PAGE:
- Suspension or revocation of the offender’s drivers license;
- Community service;
- Restitution – specifically repayment of the value of the stolen vehicle to the owner of that vehicle;
- Fines, up to $25,000.00;
- Prison sentences from 3-7 years in the Illinois Department of Corrections; and
- A permanent criminal record.
A criminal record can impact the rest of the offender’s life in ways that he or she may not be able to comprehend at the time of the offense. A criminal record may be used for refusal into certain academic programs, denial of special licenses and certifications, especially as theft is deemed a crime of dishonesty and used to determine the moral character of an individual, loss of employment opportunities, and rejection for certain state benefits, among other negative consequences.Possible Deferred Prosecution in Illinois Auto Theft Cases
Illinois has a new deferred prosecution process for those individuals arrested for the first time (730 ILCS 5/5-6-3.3) and whose crimes fall within a specific category, including being non-violent and eligible for probation. Auto theft is one of the crimes eligible for this special program. Being offered for the first time in all counties in Illinois in 2013, the Offender Initiative Program is geared towards individuals with no criminal history. This program allows for probation of first-time offenders without a conviction being entered. If no future behavior warrants a review of this probation, then the person being charged may petition for an expungement of his or her record. This essentially is a one-time pass for offenders who are less likely to offend again if given an opportunity to avoid the stigma of a criminal record.
In order to gain the benefit of the deferral program, the prosecutor will suspend the prosecution of the charges for a period of not less than twelve (12) months. During the time in which the case is suspended, the defendant will need to meet specific requirements, including:
- No further violations of the law;
- No possession of a firearm or other dangerous weapon;
- Payment of restitution to the owner of the vehicle;
- Employment or performance of thirty (30) hours of community service; and
- Pursuit of a General Equivalency Diploma (GED) or vocational training.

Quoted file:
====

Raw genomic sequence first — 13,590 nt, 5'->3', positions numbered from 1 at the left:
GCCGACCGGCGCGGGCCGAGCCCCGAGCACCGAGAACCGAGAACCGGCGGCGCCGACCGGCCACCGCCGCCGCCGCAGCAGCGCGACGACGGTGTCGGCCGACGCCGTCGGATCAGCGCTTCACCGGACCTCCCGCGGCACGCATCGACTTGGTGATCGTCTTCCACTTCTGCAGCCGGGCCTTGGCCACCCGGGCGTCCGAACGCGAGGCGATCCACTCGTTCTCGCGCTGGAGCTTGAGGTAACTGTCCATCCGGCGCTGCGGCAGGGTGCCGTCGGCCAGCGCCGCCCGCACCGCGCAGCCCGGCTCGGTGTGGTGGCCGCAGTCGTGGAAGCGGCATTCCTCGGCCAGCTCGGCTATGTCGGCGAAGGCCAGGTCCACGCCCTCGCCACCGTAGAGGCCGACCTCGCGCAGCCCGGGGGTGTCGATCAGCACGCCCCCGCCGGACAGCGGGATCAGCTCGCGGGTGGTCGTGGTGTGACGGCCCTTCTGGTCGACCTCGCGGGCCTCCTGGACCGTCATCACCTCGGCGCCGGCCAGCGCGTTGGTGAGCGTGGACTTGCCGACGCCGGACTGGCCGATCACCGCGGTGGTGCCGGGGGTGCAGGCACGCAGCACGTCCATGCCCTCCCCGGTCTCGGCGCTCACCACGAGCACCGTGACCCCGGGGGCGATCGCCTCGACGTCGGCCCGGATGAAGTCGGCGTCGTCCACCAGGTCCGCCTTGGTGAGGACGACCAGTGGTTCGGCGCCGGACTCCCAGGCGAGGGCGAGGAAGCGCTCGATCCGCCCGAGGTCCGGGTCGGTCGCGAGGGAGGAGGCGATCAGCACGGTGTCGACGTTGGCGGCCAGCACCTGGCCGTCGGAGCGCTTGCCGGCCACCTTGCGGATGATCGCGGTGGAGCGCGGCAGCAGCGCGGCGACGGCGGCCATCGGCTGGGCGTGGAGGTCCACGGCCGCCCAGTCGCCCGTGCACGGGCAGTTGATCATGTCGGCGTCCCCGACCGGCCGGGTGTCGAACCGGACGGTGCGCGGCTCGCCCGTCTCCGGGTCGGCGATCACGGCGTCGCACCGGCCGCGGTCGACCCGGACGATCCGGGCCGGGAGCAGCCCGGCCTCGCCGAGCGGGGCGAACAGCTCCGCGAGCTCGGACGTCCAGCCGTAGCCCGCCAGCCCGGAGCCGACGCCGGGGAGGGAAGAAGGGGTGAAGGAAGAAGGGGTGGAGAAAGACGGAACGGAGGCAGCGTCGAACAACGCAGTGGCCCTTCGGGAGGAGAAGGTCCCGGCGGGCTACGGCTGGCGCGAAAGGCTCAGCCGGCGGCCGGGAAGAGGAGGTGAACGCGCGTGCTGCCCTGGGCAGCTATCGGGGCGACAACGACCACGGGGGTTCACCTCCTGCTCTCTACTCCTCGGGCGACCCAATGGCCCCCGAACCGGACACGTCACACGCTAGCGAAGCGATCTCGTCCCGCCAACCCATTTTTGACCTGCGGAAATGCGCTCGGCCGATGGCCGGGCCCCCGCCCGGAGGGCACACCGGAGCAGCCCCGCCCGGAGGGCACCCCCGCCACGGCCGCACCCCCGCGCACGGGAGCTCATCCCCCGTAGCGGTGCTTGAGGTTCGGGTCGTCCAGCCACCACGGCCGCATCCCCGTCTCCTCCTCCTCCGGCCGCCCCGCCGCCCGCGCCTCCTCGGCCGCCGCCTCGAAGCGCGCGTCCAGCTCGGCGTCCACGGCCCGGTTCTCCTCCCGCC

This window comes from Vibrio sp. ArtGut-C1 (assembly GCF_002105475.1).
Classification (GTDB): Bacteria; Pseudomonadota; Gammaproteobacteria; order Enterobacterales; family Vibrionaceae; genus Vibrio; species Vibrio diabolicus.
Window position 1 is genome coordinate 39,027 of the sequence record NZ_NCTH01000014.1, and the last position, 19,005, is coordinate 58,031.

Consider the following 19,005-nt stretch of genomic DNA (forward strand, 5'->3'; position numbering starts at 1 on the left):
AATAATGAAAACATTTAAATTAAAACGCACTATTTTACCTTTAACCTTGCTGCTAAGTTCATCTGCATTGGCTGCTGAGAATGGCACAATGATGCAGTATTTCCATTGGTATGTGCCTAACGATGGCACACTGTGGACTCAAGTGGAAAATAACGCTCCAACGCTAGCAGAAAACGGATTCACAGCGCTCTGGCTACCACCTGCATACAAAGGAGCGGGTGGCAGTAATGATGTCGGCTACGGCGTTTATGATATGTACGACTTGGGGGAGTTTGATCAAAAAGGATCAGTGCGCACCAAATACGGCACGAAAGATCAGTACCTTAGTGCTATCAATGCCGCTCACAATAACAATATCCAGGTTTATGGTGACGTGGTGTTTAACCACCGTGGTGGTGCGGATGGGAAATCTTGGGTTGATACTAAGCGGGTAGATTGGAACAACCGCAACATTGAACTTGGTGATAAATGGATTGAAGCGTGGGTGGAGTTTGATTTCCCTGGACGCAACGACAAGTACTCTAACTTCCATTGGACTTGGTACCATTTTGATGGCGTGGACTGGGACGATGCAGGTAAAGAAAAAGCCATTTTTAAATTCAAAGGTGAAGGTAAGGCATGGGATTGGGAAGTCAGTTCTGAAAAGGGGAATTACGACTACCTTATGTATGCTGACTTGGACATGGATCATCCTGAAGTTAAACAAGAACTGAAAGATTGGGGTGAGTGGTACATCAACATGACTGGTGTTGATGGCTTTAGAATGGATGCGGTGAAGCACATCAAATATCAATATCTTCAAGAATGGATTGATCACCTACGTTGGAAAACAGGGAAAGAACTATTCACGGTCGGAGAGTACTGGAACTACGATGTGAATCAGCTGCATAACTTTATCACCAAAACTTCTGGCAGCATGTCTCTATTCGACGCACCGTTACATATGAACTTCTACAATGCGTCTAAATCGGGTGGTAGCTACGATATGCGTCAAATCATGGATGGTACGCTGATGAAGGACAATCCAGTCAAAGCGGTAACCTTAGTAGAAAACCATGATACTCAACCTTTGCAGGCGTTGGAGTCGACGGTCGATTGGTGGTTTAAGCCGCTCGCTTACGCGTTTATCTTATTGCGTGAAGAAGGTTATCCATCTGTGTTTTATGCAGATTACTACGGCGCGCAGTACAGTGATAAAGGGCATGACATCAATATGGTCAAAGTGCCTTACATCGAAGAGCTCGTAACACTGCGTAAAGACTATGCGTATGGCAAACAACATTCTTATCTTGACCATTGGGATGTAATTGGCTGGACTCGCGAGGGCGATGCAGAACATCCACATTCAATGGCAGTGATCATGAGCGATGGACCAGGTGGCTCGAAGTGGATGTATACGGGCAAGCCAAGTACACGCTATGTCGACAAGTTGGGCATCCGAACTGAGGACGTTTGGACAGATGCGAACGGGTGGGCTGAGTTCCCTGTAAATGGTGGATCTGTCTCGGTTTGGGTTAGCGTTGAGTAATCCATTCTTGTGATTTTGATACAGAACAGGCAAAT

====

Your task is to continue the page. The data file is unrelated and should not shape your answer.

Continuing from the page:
- Psychiatric counseling or treatment;
- Prohibition against using any illegal drug;
- Random drug testing;
- The payment of fees, fines, and other costs; and
- If the offender is a minor, residence with his or her parents or in a foster home, along with attendance of school or an approved youth program, and possibly contribution to the finances of the household.
If the defendant fails to adhere to all of the requirements, then the prosecutor will lift the suspension and proceed with pre-trial and trial proceedings. An offender may only qualify for the Offender Initiative Program one time.David L. Freidberg Providing an Aggressive Defense for those Arrested for Auto Theft
Chicago criminal defense attorney David L. Freidberg has more than 20 years as an attorney and extensive experience representing clients who have been charged with auto theft or possession of a stolen motor vehicle. Our auto theft defense attorneys understand all of the circumstances that may have led to your arrest and they understand the many reasons this may have occurred. We will mount a fervent defense with the intent of getting our clients the best results possible. Although the nature of the defense will vary based on the specifics of the case, often our attorneys will move to suppress evidence that was collected in violation of our clients’ rights. When pursuing a case to conclusion at trial, our experienced attorneys know the best ways to refute the evidence introduced by the prosecutors and discredit the opposing witnesses in order to obtain an acquittal in many cases. We offer a free consultation so that we can evaluate your situation and provide preliminary advice so call us at 312-560-7100 or email us to learn how we can help.